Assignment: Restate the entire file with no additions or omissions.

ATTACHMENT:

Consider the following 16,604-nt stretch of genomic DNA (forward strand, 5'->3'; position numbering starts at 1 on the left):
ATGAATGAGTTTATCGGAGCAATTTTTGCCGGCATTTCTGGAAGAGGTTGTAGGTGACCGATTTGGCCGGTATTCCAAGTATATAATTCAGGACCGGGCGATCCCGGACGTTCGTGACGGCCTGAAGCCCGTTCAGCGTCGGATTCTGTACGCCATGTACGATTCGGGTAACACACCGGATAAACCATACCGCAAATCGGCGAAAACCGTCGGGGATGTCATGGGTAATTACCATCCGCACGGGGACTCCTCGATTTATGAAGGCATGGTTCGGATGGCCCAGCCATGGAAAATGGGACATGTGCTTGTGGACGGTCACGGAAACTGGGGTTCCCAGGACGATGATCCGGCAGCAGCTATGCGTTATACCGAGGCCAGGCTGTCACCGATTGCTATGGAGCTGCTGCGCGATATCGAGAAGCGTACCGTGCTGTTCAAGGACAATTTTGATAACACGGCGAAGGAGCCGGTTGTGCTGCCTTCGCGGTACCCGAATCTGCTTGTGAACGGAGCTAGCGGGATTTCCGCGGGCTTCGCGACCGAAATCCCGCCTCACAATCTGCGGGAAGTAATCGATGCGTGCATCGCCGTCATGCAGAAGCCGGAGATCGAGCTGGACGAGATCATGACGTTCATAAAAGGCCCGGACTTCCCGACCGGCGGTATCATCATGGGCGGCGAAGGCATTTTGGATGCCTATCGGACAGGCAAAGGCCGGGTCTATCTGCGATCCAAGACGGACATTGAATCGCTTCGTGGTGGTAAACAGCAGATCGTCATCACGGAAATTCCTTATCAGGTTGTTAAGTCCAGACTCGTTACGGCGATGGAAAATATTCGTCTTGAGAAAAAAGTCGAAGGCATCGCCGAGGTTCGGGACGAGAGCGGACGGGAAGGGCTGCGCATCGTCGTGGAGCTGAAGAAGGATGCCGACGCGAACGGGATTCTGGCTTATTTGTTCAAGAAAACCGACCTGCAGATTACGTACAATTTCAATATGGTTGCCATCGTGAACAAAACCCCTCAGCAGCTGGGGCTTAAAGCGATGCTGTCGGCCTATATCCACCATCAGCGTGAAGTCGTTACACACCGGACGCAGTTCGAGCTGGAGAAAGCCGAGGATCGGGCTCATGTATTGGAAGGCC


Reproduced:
Consider the following 16,604-nt stretch of genomic DNA (forward strand, 5'->3'; position numbering starts at 1 on the left):
ATGAATGAGTTTATCGGAGCAATTTTTGCCGGCATTTCTGGAAGAGGTTGTAGGTGACCGATTTGGCCGGTATTCCAAGTATATAATTCAGGACCGGGCGATCCCGGACGTTCGTGACGGCCTGAAGCCCGTTCAGCGTCGGATTCTGTACGCCATGTACGATTCGGGTAACACACCGGATAAACCATACCGCAAATCGGCGAAAACCGTCGGGGATGTCATGGGTAATTACCATCCGCACGGGGACTCCTCGATTTATGAAGGCATGGTTCGGATGGCCCAGCCATGGAAAATGGGACATGTGCTTGTGGACGGTCACGGAAACTGGGGTTCCCAGGACGATGATCCGGCAGCAGCTATGCGTTATACCGAGGCCAGGCTGTCACCGATTGCTATGGAGCTGCTGCGCGATATCGAGAAGCGTACCGTGCTGTTCAAGGACAATTTTGATAACACGGCGAAGGAGCCGGTTGTGCTGCCTTCGCGGTACCCGAATCTGCTTGTGAACGGAGCTAGCGGGATTTCCGCGGGCTTCGCGACCGAAATCCCGCCTCACAATCTGCGGGAAGTAATCGATGCGTGCATCGCCGTCATGCAGAAGCCGGAGATCGAGCTGGACGAGATCATGACGTTCATAAAAGGCCCGGACTTCCCGACCGGCGGTATCATCATGGGCGGCGAAGGCATTTTGGATGCCTATCGGACAGGCAAAGGCCGGGTCTATCTGCGATCCAAGACGGACATTGAATCGCTTCGTGGTGGTAAACAGCAGATCGTCATCACGGAAATTCCTTATCAGGTTGTTAAGTCCAGACTCGTTACGGCGATGGAAAATATTCGTCTTGAGAAAAAAGTCGAAGGCATCGCCGAGGTTCGGGACGAGAGCGGACGGGAAGGGCTGCGCATCGTCGTGGAGCTGAAGAAGGATGCCGACGCGAACGGGATTCTGGCTTATTTGTTCAAGAAAACCGACCTGCAGATTACGTACAATTTCAATATGGTTGCCATCGTGAACAAAACCCCTCAGCAGCTGGGGCTTAAAGCGATGCTGTCGGCCTATATCCACCATCAGCGTGAAGTCGTTACACACCGGACGCAGTTCGAGCTGGAGAAAGCCGAGGATCGGGCTCATGTATTGGAAGGCC